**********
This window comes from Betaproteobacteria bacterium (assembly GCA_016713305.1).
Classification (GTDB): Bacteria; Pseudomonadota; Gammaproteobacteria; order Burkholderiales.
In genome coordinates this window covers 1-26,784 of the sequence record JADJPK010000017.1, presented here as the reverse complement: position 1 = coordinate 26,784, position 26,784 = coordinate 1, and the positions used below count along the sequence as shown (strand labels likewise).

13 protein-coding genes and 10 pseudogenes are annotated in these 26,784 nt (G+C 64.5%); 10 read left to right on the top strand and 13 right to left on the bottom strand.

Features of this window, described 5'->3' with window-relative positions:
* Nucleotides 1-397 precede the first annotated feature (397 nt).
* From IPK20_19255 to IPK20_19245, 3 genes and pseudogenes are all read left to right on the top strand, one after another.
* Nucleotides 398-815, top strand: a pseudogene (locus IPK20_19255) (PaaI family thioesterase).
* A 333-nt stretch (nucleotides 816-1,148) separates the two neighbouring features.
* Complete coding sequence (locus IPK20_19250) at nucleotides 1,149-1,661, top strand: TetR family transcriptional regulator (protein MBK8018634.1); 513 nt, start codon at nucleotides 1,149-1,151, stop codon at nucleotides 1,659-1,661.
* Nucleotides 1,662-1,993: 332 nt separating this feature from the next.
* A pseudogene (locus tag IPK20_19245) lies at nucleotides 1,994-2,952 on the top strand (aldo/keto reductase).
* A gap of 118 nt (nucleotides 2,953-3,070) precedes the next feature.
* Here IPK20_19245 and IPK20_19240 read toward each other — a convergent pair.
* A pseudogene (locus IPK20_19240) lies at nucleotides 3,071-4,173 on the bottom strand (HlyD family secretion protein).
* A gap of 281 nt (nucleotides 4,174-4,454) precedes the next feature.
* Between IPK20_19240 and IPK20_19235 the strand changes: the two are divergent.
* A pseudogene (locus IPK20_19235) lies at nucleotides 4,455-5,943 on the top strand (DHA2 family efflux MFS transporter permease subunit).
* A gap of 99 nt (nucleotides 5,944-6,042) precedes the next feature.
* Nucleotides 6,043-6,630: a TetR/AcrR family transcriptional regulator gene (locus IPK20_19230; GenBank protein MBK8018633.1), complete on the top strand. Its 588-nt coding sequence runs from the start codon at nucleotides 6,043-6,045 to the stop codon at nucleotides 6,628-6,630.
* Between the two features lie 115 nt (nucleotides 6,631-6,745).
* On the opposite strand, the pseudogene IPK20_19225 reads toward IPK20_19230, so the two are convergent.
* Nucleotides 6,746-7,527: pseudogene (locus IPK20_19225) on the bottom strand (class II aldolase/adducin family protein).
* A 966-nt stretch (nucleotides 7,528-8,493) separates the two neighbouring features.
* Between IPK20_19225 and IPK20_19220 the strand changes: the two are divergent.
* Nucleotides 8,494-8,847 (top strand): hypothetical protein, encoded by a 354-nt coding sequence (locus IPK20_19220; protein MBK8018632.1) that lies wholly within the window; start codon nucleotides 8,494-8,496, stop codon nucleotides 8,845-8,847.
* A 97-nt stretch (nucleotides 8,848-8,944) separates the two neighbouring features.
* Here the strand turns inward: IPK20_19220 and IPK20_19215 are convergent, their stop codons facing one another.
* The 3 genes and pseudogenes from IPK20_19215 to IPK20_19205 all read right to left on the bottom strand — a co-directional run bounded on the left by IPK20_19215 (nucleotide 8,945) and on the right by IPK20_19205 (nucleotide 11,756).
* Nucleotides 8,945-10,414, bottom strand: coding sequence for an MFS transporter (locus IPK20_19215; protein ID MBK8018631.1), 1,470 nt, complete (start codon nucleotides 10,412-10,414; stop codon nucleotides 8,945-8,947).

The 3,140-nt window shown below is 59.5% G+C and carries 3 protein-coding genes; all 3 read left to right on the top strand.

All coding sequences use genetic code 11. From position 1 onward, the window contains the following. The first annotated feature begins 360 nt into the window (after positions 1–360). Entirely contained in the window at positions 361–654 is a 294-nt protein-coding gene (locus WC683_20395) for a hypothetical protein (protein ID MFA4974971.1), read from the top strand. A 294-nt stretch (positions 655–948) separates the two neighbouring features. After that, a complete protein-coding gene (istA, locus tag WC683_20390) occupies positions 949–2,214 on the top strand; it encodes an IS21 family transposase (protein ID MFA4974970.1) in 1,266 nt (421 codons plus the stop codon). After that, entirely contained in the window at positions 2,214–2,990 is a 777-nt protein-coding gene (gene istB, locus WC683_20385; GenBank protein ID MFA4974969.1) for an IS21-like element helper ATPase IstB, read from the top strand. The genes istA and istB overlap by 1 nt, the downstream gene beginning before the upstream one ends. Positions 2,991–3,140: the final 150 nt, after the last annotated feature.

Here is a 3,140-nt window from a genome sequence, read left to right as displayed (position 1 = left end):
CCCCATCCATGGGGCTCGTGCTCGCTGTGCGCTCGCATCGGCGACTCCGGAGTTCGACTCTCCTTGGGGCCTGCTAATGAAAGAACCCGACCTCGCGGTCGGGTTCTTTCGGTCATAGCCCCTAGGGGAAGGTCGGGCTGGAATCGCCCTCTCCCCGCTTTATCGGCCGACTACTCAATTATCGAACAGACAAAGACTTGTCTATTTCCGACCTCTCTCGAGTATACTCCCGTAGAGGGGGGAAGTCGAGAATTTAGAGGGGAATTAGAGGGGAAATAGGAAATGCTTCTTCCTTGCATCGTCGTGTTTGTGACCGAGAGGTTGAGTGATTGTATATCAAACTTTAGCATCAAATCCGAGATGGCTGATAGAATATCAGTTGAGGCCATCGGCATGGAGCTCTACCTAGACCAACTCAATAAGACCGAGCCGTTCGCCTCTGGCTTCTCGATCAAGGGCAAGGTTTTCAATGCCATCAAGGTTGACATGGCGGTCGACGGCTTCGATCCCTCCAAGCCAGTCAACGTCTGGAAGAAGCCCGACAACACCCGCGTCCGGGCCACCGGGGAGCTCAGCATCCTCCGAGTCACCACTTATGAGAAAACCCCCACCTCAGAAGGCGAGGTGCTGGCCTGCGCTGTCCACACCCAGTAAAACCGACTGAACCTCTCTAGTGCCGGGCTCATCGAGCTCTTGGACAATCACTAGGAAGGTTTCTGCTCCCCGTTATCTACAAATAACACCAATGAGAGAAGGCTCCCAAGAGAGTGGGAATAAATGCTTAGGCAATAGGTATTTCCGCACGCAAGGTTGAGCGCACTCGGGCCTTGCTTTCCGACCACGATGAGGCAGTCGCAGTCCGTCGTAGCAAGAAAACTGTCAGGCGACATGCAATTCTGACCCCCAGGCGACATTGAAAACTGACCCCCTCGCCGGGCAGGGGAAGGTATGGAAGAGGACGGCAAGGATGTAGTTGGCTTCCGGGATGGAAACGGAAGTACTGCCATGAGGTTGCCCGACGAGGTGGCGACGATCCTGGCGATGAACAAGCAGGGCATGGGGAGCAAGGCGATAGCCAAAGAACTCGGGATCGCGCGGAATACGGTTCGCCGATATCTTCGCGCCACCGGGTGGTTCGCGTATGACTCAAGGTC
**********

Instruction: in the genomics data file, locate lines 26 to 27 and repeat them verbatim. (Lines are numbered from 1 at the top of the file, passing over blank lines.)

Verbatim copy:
* Nucleotides 8,494-8,847 (top strand): hypothetical protein, encoded by a 354-nt coding sequence (locus IPK20_19220; protein MBK8018632.1) that lies wholly within the window; start codon nucleotides 8,494-8,496, stop codon nucleotides 8,845-8,847.
* A 97-nt stretch (nucleotides 8,848-8,944) separates the two neighbouring features.